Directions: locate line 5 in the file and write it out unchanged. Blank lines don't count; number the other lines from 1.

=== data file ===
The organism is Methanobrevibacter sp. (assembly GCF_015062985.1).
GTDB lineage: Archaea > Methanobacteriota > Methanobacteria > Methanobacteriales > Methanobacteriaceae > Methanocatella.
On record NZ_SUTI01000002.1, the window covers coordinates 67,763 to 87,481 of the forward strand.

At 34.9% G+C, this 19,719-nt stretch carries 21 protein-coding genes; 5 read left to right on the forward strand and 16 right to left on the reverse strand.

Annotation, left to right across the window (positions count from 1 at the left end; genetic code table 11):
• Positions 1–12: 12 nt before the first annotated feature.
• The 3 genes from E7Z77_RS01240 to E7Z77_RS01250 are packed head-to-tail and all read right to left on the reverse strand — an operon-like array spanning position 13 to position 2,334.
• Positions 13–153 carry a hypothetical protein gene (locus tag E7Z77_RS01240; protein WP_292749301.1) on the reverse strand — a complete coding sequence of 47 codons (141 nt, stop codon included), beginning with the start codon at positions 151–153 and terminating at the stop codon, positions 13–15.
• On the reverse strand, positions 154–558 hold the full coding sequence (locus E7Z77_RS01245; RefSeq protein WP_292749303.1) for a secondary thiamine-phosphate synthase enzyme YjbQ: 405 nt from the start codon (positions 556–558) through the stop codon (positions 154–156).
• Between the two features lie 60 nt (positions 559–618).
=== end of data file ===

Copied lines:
Annotation, left to right across the window (positions count from 1 at the left end; genetic code table 11):